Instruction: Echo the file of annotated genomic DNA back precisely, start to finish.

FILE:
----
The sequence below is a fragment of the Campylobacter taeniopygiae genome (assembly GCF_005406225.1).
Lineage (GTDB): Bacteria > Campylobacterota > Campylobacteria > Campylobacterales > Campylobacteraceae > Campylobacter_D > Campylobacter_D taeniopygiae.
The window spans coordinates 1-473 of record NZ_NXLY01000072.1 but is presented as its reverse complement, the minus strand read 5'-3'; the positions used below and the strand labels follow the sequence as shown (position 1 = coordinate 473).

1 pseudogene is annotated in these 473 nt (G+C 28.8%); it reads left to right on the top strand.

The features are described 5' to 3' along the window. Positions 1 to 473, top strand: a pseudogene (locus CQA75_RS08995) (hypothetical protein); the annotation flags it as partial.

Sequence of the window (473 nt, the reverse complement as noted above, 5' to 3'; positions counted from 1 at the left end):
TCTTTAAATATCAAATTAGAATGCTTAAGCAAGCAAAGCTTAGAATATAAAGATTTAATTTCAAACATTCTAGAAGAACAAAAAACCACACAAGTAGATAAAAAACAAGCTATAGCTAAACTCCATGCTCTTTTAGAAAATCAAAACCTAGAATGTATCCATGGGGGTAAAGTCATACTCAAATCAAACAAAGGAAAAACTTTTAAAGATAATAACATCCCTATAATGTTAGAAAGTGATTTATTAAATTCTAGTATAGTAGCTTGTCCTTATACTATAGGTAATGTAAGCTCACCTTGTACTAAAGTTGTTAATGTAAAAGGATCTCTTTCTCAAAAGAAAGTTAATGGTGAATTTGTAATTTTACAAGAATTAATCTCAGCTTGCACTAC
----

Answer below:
The sequence below is a fragment of the Campylobacter taeniopygiae genome (assembly GCF_005406225.1).
Lineage (GTDB): Bacteria > Campylobacterota > Campylobacteria > Campylobacterales > Campylobacteraceae > Campylobacter_D > Campylobacter_D taeniopygiae.
The window spans coordinates 1-473 of record NZ_NXLY01000072.1 but is presented as its reverse complement, the minus strand read 5'-3'; the positions used below and the strand labels follow the sequence as shown (position 1 = coordinate 473).

1 pseudogene is annotated in these 473 nt (G+C 28.8%); it reads left to right on the top strand.

The features are described 5' to 3' along the window. Positions 1 to 473, top strand: a pseudogene (locus CQA75_RS08995) (hypothetical protein); the annotation flags it as partial.

Sequence of the window (473 nt, the reverse complement as noted above, 5' to 3'; positions counted from 1 at the left end):
TCTTTAAATATCAAATTAGAATGCTTAAGCAAGCAAAGCTTAGAATATAAAGATTTAATTTCAAACATTCTAGAAGAACAAAAAACCACACAAGTAGATAAAAAACAAGCTATAGCTAAACTCCATGCTCTTTTAGAAAATCAAAACCTAGAATGTATCCATGGGGGTAAAGTCATACTCAAATCAAACAAAGGAAAAACTTTTAAAGATAATAACATCCCTATAATGTTAGAAAGTGATTTATTAAATTCTAGTATAGTAGCTTGTCCTTATACTATAGGTAATGTAAGCTCACCTTGTACTAAAGTTGTTAATGTAAAAGGATCTCTTTCTCAAAAGAAAGTTAATGGTGAATTTGTAATTTTACAAGAATTAATCTCAGCTTGCACTAC